This remarkable feat earned the young man, of course, his papers, a job as a fireman and glory from President Macron himself…

    -Macron, in turn, has polished his image as the savior of immigrants…

    -Conspiracy theorists have been copiously bad-mouthed for doubting the veracity of the event in many creative ways except the plausible ones (for some reason…)

    -And naturally, within a context of considerable unemployment, the way immigrants in general are perceived by a rather beleaguered population (everything’s relative) has probably been enhanced thanks to profoundly moving interviews describing Mamoudou’s harrowing adventures fleeing Mali to reach French soil.

    So a win, win, win, win situation at the very least…

    There is an aspect of the whole story that doesn’t seem to figure prominently in the headlines and heated public conspiracy debates and that is; that the child is said to have fallen from the floor above and somehow, miraculously caught the railing of the balcony below as he was falling, without injuring in the least, the upper part of his body. Indeed, his injuries were pointedly listed as being a ripped out fingernail and a bloody toe.

    Emerging from the collective colonialist subconscience are poignant images of the oft expressed fantasy of the strong muscle-bound loyal black man selflessly protecting the white man and his children from peril, a story that, besides having ensured the outrageous success of the highly entertaining French blockbuster “Intouchable”, helps to circumvent the skeptical reasoning mind when explaining to a partially jobless and ageing French population why, despite alleged Islamic terrorism reportedly incubating in its ghettos, immigrants are desirable new elements of their infertile society.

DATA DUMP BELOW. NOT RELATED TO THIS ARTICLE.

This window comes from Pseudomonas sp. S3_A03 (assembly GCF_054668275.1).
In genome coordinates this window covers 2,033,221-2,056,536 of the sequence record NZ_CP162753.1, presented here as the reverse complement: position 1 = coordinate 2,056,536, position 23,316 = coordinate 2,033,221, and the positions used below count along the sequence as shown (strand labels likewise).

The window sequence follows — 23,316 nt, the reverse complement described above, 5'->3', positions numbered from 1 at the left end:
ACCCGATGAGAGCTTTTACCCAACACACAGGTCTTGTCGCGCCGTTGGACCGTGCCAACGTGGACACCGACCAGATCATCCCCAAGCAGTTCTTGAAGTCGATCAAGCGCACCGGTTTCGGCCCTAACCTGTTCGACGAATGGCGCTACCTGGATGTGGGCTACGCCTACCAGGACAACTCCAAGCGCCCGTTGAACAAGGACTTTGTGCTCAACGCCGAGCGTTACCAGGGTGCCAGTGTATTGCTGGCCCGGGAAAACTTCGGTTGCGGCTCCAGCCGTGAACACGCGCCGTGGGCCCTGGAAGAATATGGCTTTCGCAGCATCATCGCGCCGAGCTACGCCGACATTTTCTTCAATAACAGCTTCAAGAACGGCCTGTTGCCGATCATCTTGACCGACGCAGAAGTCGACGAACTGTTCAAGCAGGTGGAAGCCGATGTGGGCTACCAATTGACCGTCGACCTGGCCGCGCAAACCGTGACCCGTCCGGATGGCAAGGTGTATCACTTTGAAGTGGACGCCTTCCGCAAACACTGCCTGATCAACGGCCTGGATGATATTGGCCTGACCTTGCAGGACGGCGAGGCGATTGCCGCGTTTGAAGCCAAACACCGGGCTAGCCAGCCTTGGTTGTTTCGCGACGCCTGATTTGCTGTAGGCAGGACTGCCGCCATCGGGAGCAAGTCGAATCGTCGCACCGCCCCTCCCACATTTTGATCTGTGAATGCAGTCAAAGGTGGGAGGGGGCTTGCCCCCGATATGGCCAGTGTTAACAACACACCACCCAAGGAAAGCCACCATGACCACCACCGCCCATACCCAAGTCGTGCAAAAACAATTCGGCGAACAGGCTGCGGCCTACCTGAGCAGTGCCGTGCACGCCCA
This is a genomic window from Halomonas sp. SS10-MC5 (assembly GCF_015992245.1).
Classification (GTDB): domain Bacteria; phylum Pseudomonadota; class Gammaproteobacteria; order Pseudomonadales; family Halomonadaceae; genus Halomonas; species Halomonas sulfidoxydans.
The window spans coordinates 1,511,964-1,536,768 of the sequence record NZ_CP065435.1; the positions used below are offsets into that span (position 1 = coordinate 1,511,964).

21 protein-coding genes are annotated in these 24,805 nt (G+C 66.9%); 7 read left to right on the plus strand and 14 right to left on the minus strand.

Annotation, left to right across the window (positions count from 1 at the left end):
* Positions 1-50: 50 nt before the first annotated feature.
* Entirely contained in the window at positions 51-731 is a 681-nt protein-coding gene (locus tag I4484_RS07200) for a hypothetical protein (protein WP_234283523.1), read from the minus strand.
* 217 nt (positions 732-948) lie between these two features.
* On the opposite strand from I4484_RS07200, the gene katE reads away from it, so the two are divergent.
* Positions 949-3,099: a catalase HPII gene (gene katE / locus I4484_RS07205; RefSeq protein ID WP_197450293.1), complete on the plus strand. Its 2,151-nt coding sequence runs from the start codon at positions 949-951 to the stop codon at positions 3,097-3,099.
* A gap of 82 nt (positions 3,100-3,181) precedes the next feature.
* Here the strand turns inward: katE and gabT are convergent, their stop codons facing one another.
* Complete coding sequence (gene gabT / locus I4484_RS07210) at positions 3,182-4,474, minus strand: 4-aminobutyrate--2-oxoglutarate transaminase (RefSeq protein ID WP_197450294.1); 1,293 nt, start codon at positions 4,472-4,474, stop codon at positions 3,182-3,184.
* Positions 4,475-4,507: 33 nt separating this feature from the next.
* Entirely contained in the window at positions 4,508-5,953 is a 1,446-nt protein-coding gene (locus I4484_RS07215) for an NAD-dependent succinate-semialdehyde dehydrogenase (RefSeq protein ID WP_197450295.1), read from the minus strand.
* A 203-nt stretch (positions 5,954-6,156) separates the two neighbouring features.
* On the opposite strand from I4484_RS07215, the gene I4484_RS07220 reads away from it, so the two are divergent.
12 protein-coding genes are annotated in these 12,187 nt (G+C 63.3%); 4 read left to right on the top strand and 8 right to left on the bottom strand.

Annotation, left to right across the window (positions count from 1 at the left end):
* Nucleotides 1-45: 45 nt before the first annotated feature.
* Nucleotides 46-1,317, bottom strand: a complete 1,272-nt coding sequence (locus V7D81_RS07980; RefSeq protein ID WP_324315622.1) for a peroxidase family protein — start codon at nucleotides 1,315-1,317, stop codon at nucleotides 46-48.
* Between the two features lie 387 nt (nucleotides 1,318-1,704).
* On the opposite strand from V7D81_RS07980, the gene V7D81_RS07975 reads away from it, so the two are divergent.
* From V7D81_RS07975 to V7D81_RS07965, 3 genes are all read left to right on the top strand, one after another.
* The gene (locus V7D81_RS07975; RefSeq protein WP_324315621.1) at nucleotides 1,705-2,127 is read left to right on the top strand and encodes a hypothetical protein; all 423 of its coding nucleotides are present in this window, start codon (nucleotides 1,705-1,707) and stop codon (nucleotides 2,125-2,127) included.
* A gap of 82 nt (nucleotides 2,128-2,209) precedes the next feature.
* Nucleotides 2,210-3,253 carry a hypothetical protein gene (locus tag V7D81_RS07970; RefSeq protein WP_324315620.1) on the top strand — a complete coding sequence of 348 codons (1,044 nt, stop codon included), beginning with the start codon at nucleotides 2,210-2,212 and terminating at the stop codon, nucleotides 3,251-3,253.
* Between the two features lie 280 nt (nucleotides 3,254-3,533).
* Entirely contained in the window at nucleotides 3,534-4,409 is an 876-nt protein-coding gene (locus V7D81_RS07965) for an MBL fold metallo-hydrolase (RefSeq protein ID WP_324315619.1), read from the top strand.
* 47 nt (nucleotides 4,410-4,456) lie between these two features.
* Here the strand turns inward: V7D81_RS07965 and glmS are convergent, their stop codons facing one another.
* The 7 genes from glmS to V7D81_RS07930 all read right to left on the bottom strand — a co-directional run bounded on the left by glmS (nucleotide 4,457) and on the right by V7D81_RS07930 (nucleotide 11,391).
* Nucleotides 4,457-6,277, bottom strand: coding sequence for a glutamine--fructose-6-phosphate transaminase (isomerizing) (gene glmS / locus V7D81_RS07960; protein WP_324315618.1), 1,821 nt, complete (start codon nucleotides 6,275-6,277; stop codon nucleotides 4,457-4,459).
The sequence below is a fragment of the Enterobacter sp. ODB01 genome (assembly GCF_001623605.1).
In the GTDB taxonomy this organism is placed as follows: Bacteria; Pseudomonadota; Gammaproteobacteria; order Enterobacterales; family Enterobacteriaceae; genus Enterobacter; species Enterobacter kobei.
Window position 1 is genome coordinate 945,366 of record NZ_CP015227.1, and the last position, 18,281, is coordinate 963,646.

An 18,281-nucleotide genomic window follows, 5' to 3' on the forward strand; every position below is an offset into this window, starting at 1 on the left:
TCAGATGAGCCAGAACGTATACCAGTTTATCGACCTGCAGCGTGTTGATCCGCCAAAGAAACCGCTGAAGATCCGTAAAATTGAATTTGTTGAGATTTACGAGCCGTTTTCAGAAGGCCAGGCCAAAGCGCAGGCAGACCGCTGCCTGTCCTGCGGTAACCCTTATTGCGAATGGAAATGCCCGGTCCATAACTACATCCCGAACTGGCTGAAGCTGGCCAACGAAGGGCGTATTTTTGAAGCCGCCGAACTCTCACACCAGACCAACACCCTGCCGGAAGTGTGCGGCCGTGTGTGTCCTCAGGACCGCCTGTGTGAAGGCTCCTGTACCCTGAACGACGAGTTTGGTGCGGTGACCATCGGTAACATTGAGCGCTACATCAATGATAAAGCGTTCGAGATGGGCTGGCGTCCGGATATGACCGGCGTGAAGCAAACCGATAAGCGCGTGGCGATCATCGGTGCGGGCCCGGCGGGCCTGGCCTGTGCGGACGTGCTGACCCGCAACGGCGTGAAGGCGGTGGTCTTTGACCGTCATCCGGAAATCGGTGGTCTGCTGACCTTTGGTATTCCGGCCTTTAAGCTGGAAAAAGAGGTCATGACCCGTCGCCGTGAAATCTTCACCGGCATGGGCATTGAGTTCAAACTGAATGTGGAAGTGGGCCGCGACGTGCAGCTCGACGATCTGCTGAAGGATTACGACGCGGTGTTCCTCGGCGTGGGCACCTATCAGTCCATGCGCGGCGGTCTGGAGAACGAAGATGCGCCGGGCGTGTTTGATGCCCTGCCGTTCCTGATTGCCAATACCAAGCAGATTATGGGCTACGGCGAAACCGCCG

Strangely, a similar event happened yesterday in Lyon this time featuring a professional soldier and an 18-month old toddler hanging from a first floor (second floor for Americans) balcony railing.


    And for some reason, when my son spoke to me of this incredible tale, all I could could see was “The Raft of the Medusa” with echos of “Winter is coming…”

    and “survival of the fittest…” ringing in my inner ear…

  22. Gaslight says:

    The “source of their trouble” is this:

    Most are not introspective enough to retain what they may learn from guys like Corbett, Ed Griffin, Allan Watt (not to be confused with Allan Watts).

    They’re right back to the TV nonsense, and a big ole’ blunt within minutes.

    You don’t start children off with Tolstoy or Voltaire. It doesn’t work that way, correct? Stands to reason doesn’t it friend?

    If not you’ll need to explain how you can say the law of nature itself: “is not the solution”

    …baby steps for babies, and (of course) we must learn to walk before we can run my freind.


  23. Gaslight says:

    …here’s yet another guy with a knack for putting things into simple terms.

    Mr. Corbett has had him on, and praised his work several times.